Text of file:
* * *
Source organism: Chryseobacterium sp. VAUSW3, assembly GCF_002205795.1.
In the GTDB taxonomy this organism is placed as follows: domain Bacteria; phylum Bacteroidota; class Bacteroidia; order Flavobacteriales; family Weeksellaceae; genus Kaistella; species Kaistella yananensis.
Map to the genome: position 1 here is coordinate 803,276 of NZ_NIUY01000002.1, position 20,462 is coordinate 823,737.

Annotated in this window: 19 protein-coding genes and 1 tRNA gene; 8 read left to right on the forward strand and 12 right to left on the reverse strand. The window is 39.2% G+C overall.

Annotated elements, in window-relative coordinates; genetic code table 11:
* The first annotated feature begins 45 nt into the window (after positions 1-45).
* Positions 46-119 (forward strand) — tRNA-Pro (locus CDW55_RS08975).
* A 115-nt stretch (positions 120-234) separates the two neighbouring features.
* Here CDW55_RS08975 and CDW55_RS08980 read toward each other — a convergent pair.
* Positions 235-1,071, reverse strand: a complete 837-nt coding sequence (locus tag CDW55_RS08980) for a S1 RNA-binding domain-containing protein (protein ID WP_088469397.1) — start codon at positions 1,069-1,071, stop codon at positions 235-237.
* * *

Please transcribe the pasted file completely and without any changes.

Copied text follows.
Source organism: Chryseobacterium sp. VAUSW3, assembly GCF_002205795.1.
In the GTDB taxonomy this organism is placed as follows: domain Bacteria; phylum Bacteroidota; class Bacteroidia; order Flavobacteriales; family Weeksellaceae; genus Kaistella; species Kaistella yananensis.
Map to the genome: position 1 here is coordinate 803,276 of NZ_NIUY01000002.1, position 20,462 is coordinate 823,737.

Annotated in this window: 19 protein-coding genes and 1 tRNA gene; 8 read left to right on the forward strand and 12 right to left on the reverse strand. The window is 39.2% G+C overall.

Annotated elements, in window-relative coordinates; genetic code table 11:
* The first annotated feature begins 45 nt into the window (after positions 1-45).
* Positions 46-119 (forward strand) — tRNA-Pro (locus CDW55_RS08975).
* A 115-nt stretch (positions 120-234) separates the two neighbouring features.
* Here CDW55_RS08975 and CDW55_RS08980 read toward each other — a convergent pair.
* Positions 235-1,071, reverse strand: a complete 837-nt coding sequence (locus tag CDW55_RS08980) for a S1 RNA-binding domain-containing protein (protein ID WP_088469397.1) — start codon at positions 1,069-1,071, stop codon at positions 235-237.